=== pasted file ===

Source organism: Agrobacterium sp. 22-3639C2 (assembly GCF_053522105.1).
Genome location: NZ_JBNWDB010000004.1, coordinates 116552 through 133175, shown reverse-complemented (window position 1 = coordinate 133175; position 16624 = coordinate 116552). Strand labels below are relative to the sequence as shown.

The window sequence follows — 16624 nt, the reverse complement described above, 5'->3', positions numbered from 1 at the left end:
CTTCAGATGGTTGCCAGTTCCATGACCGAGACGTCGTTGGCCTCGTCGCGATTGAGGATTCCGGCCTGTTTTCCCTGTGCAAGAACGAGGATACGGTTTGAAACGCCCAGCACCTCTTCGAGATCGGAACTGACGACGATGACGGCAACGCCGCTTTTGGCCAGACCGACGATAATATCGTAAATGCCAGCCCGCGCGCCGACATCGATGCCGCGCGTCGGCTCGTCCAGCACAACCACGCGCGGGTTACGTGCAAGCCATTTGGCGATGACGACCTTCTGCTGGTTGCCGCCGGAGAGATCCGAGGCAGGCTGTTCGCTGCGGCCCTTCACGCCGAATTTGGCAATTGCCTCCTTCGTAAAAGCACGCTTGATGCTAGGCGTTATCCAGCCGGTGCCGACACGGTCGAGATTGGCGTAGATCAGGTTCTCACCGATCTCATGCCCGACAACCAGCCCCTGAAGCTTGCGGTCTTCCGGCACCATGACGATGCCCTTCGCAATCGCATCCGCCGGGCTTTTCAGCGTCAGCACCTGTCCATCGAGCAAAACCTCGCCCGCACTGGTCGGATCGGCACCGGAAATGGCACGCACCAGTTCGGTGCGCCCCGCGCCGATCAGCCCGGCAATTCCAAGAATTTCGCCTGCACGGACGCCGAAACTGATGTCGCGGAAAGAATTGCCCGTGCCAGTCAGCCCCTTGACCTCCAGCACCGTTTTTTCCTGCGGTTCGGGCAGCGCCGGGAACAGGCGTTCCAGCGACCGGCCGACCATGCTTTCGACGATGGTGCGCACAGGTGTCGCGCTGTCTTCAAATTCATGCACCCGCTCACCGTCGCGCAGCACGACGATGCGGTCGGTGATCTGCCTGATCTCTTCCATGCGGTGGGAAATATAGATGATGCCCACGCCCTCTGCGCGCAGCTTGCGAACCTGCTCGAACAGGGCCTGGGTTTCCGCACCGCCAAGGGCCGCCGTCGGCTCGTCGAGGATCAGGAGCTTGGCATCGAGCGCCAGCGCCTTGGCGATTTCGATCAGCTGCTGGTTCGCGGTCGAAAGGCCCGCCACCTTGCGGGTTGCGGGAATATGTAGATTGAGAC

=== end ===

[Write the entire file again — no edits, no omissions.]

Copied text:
Source organism: Agrobacterium sp. 22-3639C2 (assembly GCF_053522105.1).
Genome location: NZ_JBNWDB010000004.1, coordinates 116552 through 133175, shown reverse-complemented (window position 1 = coordinate 133175; position 16624 = coordinate 116552). Strand labels below are relative to the sequence as shown.

The window sequence follows — 16624 nt, the reverse complement described above, 5'->3', positions numbered from 1 at the left end:
CTTCAGATGGTTGCCAGTTCCATGACCGAGACGTCGTTGGCCTCGTCGCGATTGAGGATTCCGGCCTGTTTTCCCTGTGCAAGAACGAGGATACGGTTTGAAACGCCCAGCACCTCTTCGAGATCGGAACTGACGACGATGACGGCAACGCCGCTTTTGGCCAGACCGACGATAATATCGTAAATGCCAGCCCGCGCGCCGACATCGATGCCGCGCGTCGGCTCGTCCAGCACAACCACGCGCGGGTTACGTGCAAGCCATTTGGCGATGACGACCTTCTGCTGGTTGCCGCCGGAGAGATCCGAGGCAGGCTGTTCGCTGCGGCCCTTCACGCCGAATTTGGCAATTGCCTCCTTCGTAAAAGCACGCTTGATGCTAGGCGTTATCCAGCCGGTGCCGACACGGTCGAGATTGGCGTAGATCAGGTTCTCACCGATCTCATGCCCGACAACCAGCCCCTGAAGCTTGCGGTCTTCCGGCACCATGACGATGCCCTTCGCAATCGCATCCGCCGGGCTTTTCAGCGTCAGCACCTGTCCATCGAGCAAAACCTCGCCCGCACTGGTCGGATCGGCACCGGAAATGGCACGCACCAGTTCGGTGCGCCCCGCGCCGATCAGCCCGGCAATTCCAAGAATTTCGCCTGCACGGACGCCGAAACTGATGTCGCGGAAAGAATTGCCCGTGCCAGTCAGCCCCTTGACCTCCAGCACCGTTTTTTCCTGCGGTTCGGGCAGCGCCGGGAACAGGCGTTCCAGCGACCGGCCGACCATGCTTTCGACGATGGTGCGCACAGGTGTCGCGCTGTCTTCAAATTCATGCACCCGCTCACCGTCGCGCAGCACGACGATGCGGTCGGTGATCTGCCTGATCTCTTCCATGCGGTGGGAAATATAGATGATGCCCACGCCCTCTGCGCGCAGCTTGCGAACCTGCTCGAACAGGGCCTGGGTTTCCGCACCGCCAAGGGCCGCCGTCGGCTCGTCGAGGATCAGGAGCTTGGCATCGAGCGCCAGCGCCTTGGCGATTTCGATCAGCTGCTGGTTCGCGGTCGAAAGGCCCGCCACCTTGCGGGTTGCGGGAATATGTAGATTGAGAC